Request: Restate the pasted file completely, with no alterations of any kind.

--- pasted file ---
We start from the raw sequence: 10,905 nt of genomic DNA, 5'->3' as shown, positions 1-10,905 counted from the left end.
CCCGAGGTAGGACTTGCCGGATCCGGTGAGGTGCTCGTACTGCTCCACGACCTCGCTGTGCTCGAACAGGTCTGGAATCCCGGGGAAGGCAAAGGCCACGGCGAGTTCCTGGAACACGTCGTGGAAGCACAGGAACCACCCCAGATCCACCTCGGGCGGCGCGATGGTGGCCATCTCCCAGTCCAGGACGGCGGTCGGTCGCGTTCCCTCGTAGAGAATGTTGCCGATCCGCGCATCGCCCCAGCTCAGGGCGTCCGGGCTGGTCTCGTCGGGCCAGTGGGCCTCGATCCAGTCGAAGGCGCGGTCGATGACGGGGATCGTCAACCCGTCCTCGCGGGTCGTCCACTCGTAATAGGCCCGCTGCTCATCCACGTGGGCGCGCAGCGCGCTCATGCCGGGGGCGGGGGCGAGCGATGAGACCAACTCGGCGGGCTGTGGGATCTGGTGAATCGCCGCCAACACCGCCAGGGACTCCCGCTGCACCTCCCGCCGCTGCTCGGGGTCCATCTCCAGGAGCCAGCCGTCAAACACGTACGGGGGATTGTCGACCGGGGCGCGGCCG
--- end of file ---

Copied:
We start from the raw sequence: 10,905 nt of genomic DNA, 5'->3' as shown, positions 1-10,905 counted from the left end.
CCCGAGGTAGGACTTGCCGGATCCGGTGAGGTGCTCGTACTGCTCCACGACCTCGCTGTGCTCGAACAGGTCTGGAATCCCGGGGAAGGCAAAGGCCACGGCGAGTTCCTGGAACACGTCGTGGAAGCACAGGAACCACCCCAGATCCACCTCGGGCGGCGCGATGGTGGCCATCTCCCAGTCCAGGACGGCGGTCGGTCGCGTTCCCTCGTAGAGAATGTTGCCGATCCGCGCATCGCCCCAGCTCAGGGCGTCCGGGCTGGTCTCGTCGGGCCAGTGGGCCTCGATCCAGTCGAAGGCGCGGTCGATGACGGGGATCGTCAACCCGTCCTCGCGGGTCGTCCACTCGTAATAGGCCCGCTGCTCATCCACGTGGGCGCGCAGCGCGCTCATGCCGGGGGCGGGGGCGAGCGATGAGACCAACTCGGCGGGCTGTGGGATCTGGTGAATCGCCGCCAACACCGCCAGGGACTCCCGCTGCACCTCCCGCCGCTGCTCGGGGTCCATCTCCAGGAGCCAGCCGTCAAACACGTACGGGGGATTGTCGACCGGGGCGCGGCCG